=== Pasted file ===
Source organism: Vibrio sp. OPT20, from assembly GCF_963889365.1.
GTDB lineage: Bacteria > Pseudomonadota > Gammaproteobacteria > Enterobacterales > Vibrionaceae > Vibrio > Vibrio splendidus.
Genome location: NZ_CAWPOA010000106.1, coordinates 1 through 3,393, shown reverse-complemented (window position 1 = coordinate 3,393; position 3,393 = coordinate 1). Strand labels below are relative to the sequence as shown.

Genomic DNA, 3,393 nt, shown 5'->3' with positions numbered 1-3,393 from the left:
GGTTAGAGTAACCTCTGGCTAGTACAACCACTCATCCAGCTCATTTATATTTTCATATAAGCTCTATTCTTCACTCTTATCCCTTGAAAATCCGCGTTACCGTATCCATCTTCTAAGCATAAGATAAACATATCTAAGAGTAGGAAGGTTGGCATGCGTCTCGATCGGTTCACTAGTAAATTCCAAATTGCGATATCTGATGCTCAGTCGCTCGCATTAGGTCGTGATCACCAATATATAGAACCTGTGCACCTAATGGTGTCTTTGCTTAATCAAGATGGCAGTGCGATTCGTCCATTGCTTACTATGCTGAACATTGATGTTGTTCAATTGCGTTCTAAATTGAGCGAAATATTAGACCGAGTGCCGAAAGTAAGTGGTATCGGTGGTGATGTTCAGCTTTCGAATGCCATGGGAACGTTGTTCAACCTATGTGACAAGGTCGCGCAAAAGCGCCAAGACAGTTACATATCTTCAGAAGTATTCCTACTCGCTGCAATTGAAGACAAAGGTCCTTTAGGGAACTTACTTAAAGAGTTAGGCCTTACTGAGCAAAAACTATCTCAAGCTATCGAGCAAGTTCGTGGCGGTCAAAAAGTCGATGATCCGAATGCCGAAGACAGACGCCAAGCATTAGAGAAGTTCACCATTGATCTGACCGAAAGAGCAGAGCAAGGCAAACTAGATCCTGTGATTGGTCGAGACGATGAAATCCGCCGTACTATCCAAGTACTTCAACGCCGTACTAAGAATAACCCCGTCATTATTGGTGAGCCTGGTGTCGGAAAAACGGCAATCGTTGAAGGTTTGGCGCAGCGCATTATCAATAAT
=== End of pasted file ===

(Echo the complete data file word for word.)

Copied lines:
Source organism: Vibrio sp. OPT20, from assembly GCF_963889365.1.
GTDB lineage: Bacteria > Pseudomonadota > Gammaproteobacteria > Enterobacterales > Vibrionaceae > Vibrio > Vibrio splendidus.
Genome location: NZ_CAWPOA010000106.1, coordinates 1 through 3,393, shown reverse-complemented (window position 1 = coordinate 3,393; position 3,393 = coordinate 1). Strand labels below are relative to the sequence as shown.

Genomic DNA, 3,393 nt, shown 5'->3' with positions numbered 1-3,393 from the left:
GGTTAGAGTAACCTCTGGCTAGTACAACCACTCATCCAGCTCATTTATATTTTCATATAAGCTCTATTCTTCACTCTTATCCCTTGAAAATCCGCGTTACCGTATCCATCTTCTAAGCATAAGATAAACATATCTAAGAGTAGGAAGGTTGGCATGCGTCTCGATCGGTTCACTAGTAAATTCCAAATTGCGATATCTGATGCTCAGTCGCTCGCATTAGGTCGTGATCACCAATATATAGAACCTGTGCACCTAATGGTGTCTTTGCTTAATCAAGATGGCAGTGCGATTCGTCCATTGCTTACTATGCTGAACATTGATGTTGTTCAATTGCGTTCTAAATTGAGCGAAATATTAGACCGAGTGCCGAAAGTAAGTGGTATCGGTGGTGATGTTCAGCTTTCGAATGCCATGGGAACGTTGTTCAACCTATGTGACAAGGTCGCGCAAAAGCGCCAAGACAGTTACATATCTTCAGAAGTATTCCTACTCGCTGCAATTGAAGACAAAGGTCCTTTAGGGAACTTACTTAAAGAGTTAGGCCTTACTGAGCAAAAACTATCTCAAGCTATCGAGCAAGTTCGTGGCGGTCAAAAAGTCGATGATCCGAATGCCGAAGACAGACGCCAAGCATTAGAGAAGTTCACCATTGATCTGACCGAAAGAGCAGAGCAAGGCAAACTAGATCCTGTGATTGGTCGAGACGATGAAATCCGCCGTACTATCCAAGTACTTCAACGCCGTACTAAGAATAACCCCGTCATTATTGGTGAGCCTGGTGTCGGAAAAACGGCAATCGTTGAAGGTTTGGCGCAGCGCATTATCAATAAT